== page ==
# 4.4: Introduction to Graph Theory

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We can interpret the **sdr** problem as a problem about graphs. Given sets \(A_1,A_2,\ldots,A_n\), with \(\bigcup_{i=1}^n A_i=\{x_1,x_2,\ldots,x_m\}\), we define a graph with \(n+m\) vertices as follows: The vertices are labeled \(\{A_1,A_2,\ldots,A_n,x_1,x_2,\ldots x_m\}\), and the edges are \(\{\{A_i,x_j\}\mid x_j\in A_i\}\).

Example 4.4.1 Let \(A_1=\{a,b,c,d\}\), \(A_2=\{a,c,e,g\}\), \(A_3=\{b,d\}\), and \(A_4=\{a,f,g\}\). The corresponding graph is shown in figure 4.4.1.

Before exploring this idea, we introduce a few basic concepts about graphs. If two vertices in a graph are connected by an edge, we say the vertices are **adjacent**. If a vertex \(v\) is an endpoint of edge \(e\), we say they are **incident**. The set of vertices adjacent to \(v\) is called the **neighborhood** of \(v\), denoted \(N(v)\). This is sometimes called the **open neighborhood** of \(v\) to distinguish it from the **closed neighborhood** of \(v\), \(N[v]=N(v)\cup\{v\}\). The **degree** of a vertex \(v\) is the number of edges incident with \(v\); it is denoted \(\d(v)\).

Some simple types of graph come up often: A **path** is a graph \(P_n\) on vertices \(v_1,v_2,\ldots,v_n\), with edges \(\{v_i,v_{i+1}\}\) for \(1\le i\le n-1\), and no other edges. A **cycle** is a graph \(C_n\) on vertices \(v_1,v_2,\ldots,v_n\) with edges \(\{v_i,v_{1+(i\bmod n)}\}\) for \(1\le i\le n\), and no other edges; this is a path in which the first and last vertices have been joined by an edge. (Generally, we require that a cycle have at least three vertices. If it has two, then the two are joined by two distinct edges; when a graph has more than one edge with the same endpoints it is called a **multigraph**. If a cycle has one vertex, there is an edge, called a **loop**, in which a single vertex serves as both endpoints.) The **length** of a path or cycle is the number of edges in the graph. For example, \(P_1\) has length 0, \(C_1\) has length 1. A **complete graph** \(K_n\) is a graph on \(v_1,v_2,\ldots,v_n\) in which every two distinct vertices are joined by an edge. See figure 4.4.2 for examples.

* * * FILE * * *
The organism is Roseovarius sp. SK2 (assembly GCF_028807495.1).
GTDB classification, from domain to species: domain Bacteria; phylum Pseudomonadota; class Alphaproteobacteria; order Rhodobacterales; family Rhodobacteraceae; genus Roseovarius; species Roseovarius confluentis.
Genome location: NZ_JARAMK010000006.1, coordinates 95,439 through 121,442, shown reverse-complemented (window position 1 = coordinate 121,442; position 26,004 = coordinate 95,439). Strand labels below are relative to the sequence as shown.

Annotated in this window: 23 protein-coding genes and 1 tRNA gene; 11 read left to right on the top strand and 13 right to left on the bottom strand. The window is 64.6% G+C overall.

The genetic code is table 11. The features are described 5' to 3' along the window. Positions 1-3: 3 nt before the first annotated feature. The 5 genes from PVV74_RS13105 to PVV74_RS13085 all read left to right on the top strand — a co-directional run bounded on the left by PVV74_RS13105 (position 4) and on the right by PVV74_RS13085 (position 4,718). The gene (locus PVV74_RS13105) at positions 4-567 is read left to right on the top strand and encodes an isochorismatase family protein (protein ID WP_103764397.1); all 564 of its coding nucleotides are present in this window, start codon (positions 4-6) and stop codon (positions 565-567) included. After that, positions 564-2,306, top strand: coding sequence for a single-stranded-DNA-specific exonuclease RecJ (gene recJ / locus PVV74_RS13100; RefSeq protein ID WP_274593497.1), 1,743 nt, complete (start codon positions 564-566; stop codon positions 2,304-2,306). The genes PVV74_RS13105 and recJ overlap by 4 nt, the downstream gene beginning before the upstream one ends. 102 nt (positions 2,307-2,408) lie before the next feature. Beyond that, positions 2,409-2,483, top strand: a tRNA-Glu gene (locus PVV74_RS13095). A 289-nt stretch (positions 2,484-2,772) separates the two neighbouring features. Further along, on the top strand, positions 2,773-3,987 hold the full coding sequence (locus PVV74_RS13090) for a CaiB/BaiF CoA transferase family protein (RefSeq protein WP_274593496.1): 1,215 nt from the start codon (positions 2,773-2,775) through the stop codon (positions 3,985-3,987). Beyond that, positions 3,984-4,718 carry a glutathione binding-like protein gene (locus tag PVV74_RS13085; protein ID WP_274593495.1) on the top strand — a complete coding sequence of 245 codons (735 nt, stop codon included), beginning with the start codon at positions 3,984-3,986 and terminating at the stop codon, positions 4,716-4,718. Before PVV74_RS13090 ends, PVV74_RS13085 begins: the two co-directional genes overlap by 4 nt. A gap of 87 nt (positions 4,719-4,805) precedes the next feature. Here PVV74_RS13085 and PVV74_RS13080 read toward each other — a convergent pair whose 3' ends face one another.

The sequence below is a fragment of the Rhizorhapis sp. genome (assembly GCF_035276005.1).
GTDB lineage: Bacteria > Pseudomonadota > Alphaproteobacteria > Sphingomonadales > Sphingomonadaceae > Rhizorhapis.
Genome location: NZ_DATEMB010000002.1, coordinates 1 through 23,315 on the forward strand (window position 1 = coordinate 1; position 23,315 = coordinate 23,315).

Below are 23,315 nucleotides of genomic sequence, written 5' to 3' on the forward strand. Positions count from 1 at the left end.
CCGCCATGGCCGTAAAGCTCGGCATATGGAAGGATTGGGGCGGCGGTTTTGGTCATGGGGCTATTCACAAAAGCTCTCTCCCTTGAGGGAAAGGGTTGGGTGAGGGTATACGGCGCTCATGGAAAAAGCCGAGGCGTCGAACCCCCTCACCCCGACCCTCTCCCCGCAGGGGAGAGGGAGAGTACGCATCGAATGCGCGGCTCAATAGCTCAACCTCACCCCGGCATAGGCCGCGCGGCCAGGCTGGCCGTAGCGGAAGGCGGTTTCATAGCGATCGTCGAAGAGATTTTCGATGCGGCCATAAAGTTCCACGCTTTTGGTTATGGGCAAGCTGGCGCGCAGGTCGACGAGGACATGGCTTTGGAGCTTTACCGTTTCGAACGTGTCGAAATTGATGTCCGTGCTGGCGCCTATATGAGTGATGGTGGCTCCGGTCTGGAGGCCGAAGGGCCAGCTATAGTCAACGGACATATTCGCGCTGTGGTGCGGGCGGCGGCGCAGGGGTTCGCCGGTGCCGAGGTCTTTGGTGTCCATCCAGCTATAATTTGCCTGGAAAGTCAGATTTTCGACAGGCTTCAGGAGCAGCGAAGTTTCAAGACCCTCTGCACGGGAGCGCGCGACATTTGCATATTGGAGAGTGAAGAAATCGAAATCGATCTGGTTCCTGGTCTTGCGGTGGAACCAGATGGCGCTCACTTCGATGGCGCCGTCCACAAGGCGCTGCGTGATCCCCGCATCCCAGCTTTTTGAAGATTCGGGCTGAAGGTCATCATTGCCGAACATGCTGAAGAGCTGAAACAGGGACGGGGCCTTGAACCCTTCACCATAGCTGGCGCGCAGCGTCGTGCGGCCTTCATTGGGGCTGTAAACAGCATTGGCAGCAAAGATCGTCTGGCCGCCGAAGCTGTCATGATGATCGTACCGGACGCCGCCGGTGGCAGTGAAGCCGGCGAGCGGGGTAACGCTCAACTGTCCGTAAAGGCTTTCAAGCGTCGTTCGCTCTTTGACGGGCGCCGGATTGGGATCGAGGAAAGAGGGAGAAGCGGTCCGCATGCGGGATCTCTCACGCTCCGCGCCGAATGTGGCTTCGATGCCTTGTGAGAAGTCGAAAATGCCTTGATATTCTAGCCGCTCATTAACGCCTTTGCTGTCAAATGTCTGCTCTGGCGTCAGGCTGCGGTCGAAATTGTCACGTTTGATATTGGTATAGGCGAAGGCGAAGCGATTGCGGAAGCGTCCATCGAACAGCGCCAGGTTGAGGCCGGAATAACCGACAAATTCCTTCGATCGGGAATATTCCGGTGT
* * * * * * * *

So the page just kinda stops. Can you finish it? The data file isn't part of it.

The graph in figure 4.4.1 is a **bipartite graph**.

Definition 4.4.2 A graph \(G\) is bipartite if its vertices can be partitioned into two parts, say \(\{v_1,v_2,\ldots,v_n\}\) and \(\{w_1,w_2,\ldots,w_m\}\) so that all edges join some \(v_i\) to some \(w_j\); no two vertices \(v_i\) and \(v_j\) are adjacent, nor are any vertices \(w_i\) and \(w_j\).

The graph in figure 4.4.1 is bipartite, as are the first two graphs in figure 4.4.2.